After the 2007 Plan was approved, plaintiffs filed a books and records action under 8 Del. C. § 220. Plaintiffs engaged the McLean Group, a valuation firm, to conduct separate valuations of iGov’s equity as of October 31, 2006 and December 31, 2006 (the “McLean Valuations”). In performing the McLean Valuations, McLean used the Second Textron Forecast rather than the Revised Chessiecap Forecast. The McLean Valuations placed the per share value of iGov equity at $13.32 on October 31, 2006 and $15.45 on December 31, 2006. Around this same time, iGov expanded the size of its board from three members to five, adding Vincent Salvatori and John Vinter. On October 31, 2007, after attempts to resolve the dispute failed, plaintiffs filed their complaint. In February 2008, the complaint was amended in response to defendants’ motion to dismiss. The plaintiffs claimed that the defendants breached their fiduciary duties of care and loyalty in that the defendants materially misrepresented iGov’s business prospects to Chessiecap in order to get a lower valuation for them to acquire iGov stock. The plaintiffs sought, among other things, rescission of the options granted to defendants under the 2007 Plan.

SLC Formed

On November 21, 2008, the iGov board formed a two-member SLC comprised of the two new board members (Salvatori and Vinter) to consider whether it was in iGov’s best interest to pursue the derivative claims in plaintiffs’ complaint. The SLC hired legal and financial advisors and conducted an investigation from April 2009 to July 2009. During the investigation, the SLC’s financial advisor (“SRR”) performed valuations of iGov as of October 31, 2006 and January 30, 2007 without reviewing the work done by Chessiecap and McLean. The SLC concluded that October 31, 2006 was an appropriate valuation date because it believed that Chessiecap’s Final Valuation was essentially current as of October 31, 2006, despite being dated July 31, 2006. The SLC determined that January 30, 2007 was an appropriate date because it was the date the challenged 2007 Plan was adopted. SRR also concluded that since iGov was worth $3.90 – $4.15 per share as of October 31, 2006 and $5.24 – $5.39 per share as of January 30, 2007, the $4.92 per share price was “within the range of fair market value” based on the SRR valuations.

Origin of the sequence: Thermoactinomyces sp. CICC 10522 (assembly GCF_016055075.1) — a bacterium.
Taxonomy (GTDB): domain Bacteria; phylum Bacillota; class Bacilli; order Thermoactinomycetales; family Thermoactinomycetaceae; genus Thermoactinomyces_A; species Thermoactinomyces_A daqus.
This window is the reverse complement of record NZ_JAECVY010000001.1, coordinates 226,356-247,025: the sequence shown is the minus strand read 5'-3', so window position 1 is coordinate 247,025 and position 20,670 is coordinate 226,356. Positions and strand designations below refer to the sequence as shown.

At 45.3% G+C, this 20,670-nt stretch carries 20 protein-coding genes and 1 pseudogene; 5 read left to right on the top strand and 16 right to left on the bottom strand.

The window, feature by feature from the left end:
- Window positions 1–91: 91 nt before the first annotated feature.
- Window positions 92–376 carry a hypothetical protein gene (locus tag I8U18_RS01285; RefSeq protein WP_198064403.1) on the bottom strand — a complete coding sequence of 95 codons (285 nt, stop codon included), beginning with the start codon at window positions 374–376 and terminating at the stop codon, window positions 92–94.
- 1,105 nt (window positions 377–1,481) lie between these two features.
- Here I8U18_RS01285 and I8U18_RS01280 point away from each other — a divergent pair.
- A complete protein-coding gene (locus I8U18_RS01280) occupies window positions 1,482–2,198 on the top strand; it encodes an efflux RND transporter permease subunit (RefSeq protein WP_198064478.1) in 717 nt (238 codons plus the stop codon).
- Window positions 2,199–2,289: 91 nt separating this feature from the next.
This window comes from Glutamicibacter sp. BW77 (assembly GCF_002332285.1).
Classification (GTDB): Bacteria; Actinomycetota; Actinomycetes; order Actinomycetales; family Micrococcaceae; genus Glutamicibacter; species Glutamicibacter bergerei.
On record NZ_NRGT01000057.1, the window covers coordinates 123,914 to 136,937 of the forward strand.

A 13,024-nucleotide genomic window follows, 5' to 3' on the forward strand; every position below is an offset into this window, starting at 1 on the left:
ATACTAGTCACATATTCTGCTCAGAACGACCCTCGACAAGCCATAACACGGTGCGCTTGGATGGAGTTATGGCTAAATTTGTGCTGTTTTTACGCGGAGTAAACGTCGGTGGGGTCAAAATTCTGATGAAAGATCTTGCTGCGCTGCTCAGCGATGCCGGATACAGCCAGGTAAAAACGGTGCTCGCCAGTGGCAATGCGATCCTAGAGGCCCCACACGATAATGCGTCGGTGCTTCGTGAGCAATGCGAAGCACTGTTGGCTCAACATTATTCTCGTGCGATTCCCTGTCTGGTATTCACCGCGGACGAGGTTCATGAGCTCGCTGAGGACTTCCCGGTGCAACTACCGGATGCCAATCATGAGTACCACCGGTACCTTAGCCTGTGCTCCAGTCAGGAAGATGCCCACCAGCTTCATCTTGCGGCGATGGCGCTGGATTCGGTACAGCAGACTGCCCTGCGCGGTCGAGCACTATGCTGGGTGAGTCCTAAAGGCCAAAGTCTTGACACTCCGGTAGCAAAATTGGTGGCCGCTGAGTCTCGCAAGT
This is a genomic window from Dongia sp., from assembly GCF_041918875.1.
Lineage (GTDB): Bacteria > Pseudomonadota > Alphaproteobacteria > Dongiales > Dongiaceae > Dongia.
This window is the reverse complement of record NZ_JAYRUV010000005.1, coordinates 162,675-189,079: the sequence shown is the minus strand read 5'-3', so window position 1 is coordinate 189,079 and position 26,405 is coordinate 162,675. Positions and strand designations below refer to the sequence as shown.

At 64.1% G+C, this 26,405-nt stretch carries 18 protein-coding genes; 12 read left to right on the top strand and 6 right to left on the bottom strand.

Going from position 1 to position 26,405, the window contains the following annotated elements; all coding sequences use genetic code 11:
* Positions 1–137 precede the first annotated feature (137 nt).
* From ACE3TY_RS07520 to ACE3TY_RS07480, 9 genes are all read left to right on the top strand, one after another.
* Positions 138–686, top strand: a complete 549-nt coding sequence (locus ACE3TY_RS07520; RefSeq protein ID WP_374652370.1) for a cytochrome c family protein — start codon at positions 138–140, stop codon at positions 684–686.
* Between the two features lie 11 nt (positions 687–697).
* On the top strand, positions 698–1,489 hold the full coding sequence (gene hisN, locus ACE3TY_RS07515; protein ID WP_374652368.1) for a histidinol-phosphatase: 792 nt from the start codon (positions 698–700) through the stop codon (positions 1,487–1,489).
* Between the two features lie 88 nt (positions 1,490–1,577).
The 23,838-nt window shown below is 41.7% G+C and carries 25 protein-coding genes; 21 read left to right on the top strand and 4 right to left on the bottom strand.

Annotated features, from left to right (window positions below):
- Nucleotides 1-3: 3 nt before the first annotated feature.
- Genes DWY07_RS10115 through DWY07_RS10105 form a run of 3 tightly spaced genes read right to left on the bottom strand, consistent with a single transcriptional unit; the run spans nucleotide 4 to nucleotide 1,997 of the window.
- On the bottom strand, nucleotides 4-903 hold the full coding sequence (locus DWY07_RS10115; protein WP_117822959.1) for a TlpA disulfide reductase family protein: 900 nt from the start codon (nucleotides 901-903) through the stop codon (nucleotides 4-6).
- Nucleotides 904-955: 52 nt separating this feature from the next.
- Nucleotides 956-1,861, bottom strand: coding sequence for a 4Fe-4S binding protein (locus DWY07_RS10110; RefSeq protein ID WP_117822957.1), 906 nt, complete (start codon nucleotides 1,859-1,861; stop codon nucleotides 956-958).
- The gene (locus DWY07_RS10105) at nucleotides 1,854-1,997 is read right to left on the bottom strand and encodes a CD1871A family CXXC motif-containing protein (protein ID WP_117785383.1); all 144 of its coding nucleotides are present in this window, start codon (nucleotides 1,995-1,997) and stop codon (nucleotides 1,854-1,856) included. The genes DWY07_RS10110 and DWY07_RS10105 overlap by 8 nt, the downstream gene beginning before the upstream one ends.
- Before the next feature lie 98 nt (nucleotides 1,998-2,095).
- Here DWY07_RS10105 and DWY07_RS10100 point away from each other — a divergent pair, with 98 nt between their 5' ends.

SLC Recommends That the Lawsuit Be Dismissed

On August 5, 2009, the SLC filed a Report concluding that the suit was not in the best interests of the Company and recommending that it be dismissed. The SLC concluded that the defendants acted properly in adopting the 2007 Plan and did not breach their duties of care or loyalty. With regards to the duty of care, the SLC found that the 8 Del. C. § 102(b)(7) provision in iGov’s certificate of incorporation exculpates directors from personal liability not involving intentional misconduct or knowing violations of the law. The SLC concluded that a duty of care claim should not be pursued because any breach of care conduct, if it occurred, would be covered by the § 102(b)(7) provision. As to the duty of loyalty, the SLC concluded that defendants’ approval of the 2007 Plan and actions leading to that approval would satisfy the entire fairness standard because the process employed was fair and the $4.92 price was fair. The SLC also determined that no rescission of the options granted under the 2007 Plan was necessary because $4.92 was in the range of fair market value.

Two-Step Analysis under Zapata

Under the Delaware Supreme Court’s decision in Zapata Corp. v. Maldonado, 430 A.2d 779 (Del. 1981) there is a two-step analysis that must be applied to the SLC’s motion to dismiss. First, the Court must review the independence of SLC members and whether the SLC conducted a good faith investigation of reasonable scope that yielded reasonable bases supporting its conclusions. In the second step, the Court applies its own business judgment to the facts to determine whether the corporation’s best interests would be served by dismissing the suit.

Independence Questioned – “Caesar’s Wife” or “My Cousin Vinter”

The Court noted that an SLC member is not independent if he or she is incapable, for any substantial reason, of making a decision with only the best interests of the corporation in mind. Quoting the Supreme Court’s decision of Beam v. Stewart, 845 A. 2d 1040, 1055 (Del. 2004):

Unlike the demand-excusal context, where the board is presumed to be independent, the SLC has the burden of establishing its own independence by a yardstick that must be “like Caesar’s wife”-“above reproach.” Moreover, unlike the presuit demand context, the SLC analysis contemplates not only a shift in the burden of persuasion but also the availability of discovery into various issues, including independence.